Employees
Real Story Group has released a graphic to break down the employee experience technology landscape PHOTO: ICMA Photos

A new enterprise technology landscape graphic has emerged. 

And while it's no MarTech supergraphic, Real Story Group (RSG), the creator of this new supergraphic expects the landscape to grow significantly in the coming years.

RSG produced an Employee Experience Technology graphic that includes 135 vendors and 200 solutions aimed at helping employees collaborate with colleagues, leverage employee-facing materials and, in general, get work done.

"We'll definitely see an expansion of players," said Tony Byrne, founder and CEO of Olney, Md.-based Real Story Group. "The major platforms are still going to be there. Microsoft Office and G Suite, and IBM has a lot to say there, too. Slack is not the end of the story. There are going to be more and more tools like Slack that will be mobile and cloud first to fill very specific needs."

A Growing Technology Market

In other words, watch out: the tools are coming. Organizations need to take a cue from their digital customer experience efforts and find ways to build better employee experiences

Here's what the RSG landscape looks like today:

Real Story Group Employee Experience Chart

Byrne will discuss selecting the right digital workplace technology and how different solutions fit together during two sessions at CMSWire and Digital Workplace Group's upcoming Digital Workplace Experience, taking place June 19-21 at the Radisson Blu Aqua in Chicago.

Real Story Group's employee experience landscape is no MarTech Supergraphic yet. Scott Brinker's landscape now includes 5,000 marketing technology solutions. Byrne doesn't see quite an explosion happening with employee experience technology. 

However, lest we forget: Brinker began in 2011 with 150 MarTech solutions, less than the 200 Byrne and RSG identified in this, their first Employee Experience Technology graphic.

"We're looking at the most important solutions here," said Byrne. "Scott's list is comprehensive and impressive because he's got everybody in it. We're hitting the high notes."

Collaboration Tool Landing Spots

Real Story Group breaks down employee experience solutions into three categories:

  1. Collaboration and Communications: where knowledge workers spend 60 percent of their screen time. Providers are routinely looking to add artificial intelligence and cognitive solutions to bolster these suites.
  2. Employee Self-Service: learning, portals, search and expenses. "Vocal enablement" has risen here, Byrne said, adding there are "opportunities" here for growth. Problems here include a lack of identity and access management, and lingering mobile access shortcomings, Byrne said, adding, "enterprises are fixing the former; it’s up to the vendors to fix the latter."
  3. HR and Major Line-of-Business: where employees get function-specific work done. Organizations are turning to HR automation, to help a department that often is not viewed as "IT forward."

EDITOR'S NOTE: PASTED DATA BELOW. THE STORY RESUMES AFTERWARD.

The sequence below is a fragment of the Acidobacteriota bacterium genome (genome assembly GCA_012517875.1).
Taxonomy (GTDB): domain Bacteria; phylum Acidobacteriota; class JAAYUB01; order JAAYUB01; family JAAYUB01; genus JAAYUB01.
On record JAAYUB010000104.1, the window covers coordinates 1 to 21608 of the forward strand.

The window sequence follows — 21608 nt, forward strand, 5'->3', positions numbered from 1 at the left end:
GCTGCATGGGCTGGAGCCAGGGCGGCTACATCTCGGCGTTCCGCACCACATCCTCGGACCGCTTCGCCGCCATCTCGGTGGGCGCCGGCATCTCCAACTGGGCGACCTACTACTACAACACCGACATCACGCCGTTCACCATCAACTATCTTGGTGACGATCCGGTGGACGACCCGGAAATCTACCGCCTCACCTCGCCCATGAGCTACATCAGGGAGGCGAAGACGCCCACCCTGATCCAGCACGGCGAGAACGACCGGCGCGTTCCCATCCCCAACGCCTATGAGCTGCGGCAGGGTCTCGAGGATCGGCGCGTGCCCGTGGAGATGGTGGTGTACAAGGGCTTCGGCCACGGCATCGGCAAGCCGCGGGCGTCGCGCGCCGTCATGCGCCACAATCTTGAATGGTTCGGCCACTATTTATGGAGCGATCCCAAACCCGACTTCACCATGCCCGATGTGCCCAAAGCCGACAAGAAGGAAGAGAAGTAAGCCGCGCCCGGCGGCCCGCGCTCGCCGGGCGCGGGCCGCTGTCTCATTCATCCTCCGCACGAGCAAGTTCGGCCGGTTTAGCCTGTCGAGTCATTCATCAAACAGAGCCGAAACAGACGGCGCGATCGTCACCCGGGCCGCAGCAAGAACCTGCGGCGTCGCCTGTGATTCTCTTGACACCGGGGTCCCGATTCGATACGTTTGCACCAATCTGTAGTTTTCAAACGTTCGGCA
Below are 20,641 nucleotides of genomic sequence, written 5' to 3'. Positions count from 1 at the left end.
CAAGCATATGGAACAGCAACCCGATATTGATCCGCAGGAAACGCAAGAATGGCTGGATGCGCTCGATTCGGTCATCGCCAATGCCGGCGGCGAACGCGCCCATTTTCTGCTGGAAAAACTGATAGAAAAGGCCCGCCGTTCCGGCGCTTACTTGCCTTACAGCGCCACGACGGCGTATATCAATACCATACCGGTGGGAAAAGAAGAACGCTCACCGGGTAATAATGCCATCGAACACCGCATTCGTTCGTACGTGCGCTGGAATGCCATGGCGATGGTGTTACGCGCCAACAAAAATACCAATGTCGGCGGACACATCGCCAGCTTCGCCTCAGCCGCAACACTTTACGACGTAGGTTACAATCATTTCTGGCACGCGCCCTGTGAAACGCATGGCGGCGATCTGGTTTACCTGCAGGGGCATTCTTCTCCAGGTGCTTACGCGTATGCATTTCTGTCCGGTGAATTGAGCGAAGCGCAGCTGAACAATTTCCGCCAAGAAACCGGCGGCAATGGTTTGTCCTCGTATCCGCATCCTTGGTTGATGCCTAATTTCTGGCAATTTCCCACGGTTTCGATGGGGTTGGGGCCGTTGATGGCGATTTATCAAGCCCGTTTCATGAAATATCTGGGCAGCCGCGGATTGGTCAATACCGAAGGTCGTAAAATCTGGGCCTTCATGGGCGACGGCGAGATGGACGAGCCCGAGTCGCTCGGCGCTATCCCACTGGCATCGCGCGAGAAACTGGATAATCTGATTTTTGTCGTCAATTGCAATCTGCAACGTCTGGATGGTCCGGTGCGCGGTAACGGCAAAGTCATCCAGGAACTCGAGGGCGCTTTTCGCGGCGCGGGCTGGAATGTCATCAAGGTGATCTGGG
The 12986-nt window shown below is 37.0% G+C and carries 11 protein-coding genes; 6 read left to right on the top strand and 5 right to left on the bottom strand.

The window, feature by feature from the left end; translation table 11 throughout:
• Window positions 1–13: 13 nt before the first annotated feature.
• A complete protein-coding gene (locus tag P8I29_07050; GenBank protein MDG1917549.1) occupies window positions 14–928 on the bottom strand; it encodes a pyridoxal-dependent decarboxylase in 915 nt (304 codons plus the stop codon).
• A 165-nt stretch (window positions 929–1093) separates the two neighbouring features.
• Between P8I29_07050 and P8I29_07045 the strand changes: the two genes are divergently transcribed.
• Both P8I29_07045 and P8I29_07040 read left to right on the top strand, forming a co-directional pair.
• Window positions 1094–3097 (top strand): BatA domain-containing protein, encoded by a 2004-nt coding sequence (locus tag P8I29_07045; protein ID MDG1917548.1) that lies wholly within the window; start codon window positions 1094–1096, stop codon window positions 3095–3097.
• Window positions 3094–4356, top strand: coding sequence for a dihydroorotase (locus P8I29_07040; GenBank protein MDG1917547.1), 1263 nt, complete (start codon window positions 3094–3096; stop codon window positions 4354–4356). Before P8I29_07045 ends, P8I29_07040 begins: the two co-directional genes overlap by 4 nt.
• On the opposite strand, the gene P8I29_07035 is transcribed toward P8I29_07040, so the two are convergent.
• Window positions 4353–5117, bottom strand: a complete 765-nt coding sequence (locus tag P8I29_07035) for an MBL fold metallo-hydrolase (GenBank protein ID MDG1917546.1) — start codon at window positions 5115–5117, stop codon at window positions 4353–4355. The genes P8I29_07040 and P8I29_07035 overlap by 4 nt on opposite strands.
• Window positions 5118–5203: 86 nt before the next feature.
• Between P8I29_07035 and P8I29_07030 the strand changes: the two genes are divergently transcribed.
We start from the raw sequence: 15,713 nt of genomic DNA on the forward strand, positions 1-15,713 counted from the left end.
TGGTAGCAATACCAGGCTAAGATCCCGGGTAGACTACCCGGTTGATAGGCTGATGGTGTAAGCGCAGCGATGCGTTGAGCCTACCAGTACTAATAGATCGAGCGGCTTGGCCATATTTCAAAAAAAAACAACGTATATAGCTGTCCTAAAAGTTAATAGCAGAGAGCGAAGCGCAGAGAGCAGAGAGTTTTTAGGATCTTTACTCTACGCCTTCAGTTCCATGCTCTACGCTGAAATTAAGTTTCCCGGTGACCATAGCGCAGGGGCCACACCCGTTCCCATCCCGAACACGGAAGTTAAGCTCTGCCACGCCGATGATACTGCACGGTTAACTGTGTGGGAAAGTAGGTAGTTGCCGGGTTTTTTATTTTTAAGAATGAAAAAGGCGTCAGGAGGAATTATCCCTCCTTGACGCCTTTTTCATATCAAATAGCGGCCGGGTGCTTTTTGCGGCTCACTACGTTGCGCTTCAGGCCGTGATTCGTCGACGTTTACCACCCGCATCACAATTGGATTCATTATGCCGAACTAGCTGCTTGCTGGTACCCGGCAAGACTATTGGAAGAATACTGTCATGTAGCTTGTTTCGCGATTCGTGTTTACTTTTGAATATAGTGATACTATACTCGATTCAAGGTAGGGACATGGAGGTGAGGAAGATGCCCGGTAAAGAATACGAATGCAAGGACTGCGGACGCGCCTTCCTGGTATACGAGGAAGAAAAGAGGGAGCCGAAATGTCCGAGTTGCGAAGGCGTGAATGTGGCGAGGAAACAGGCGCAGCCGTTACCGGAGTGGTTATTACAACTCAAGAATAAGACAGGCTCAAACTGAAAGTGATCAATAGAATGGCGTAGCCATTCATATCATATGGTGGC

Organizations have to "get it right" when it comes to collaboration and communications, seeing that employees spend a good chunk of their day living in these kinds of tools and environments. 

Employees, Byrne said, are looking for capabilities in their collaboration tools that go beyond chat rooms. They want access to and management of important documents.

Tony Byrne
Tony Byrne

They also want easy to access tools. Jive, for instance, should come to them, rather than having to "go to Jive" to collaborate. 

"We find that enterprise customers want the 'green' vendors at the top to provide their capabilities as services that can be embedded into other digital work environments," Byrne said. "Unfortunately, with the exception of cloud file sharing, we’re not there yet. There’s room for disruption here."

Employee Experience Matters

Ultimately, digital employee experiences are about organizations adjusting to how their employees want to work. It's about what they're actually doing versus what tools organizations put in front of them, Byrne said.

Traditionally, organizations view their enterprise architecture in a "layer cake" approach, Byrne said. They start with the bottom of the stack at the network layer and go up from there. 

"It’s a useful, even essential, artifact, but doesn’t tell you much about the all-important employee UX," Byrne said.

So what's ahead for this landscape? According to Byrne, multi-vendor stacks and integration.

"In the ERP space, many tools went away or got swallowed up into major enterprise suites, so the market essentially became an oligopoly," Byrne said. "This has tended not to happen elsewhere in the EmpEx stack, with the possible exception of groupware/email, where three major players predominate. All the M&A that’s happening, tools are not going away; they’re just finding new owners. This space is likely to become even more fragmented in the coming decade, and so, like their MarTech peers, we think digital workplace leaders are going to have to make their peace with multi-vendor stacks and a renewed focus on integration rather than customization."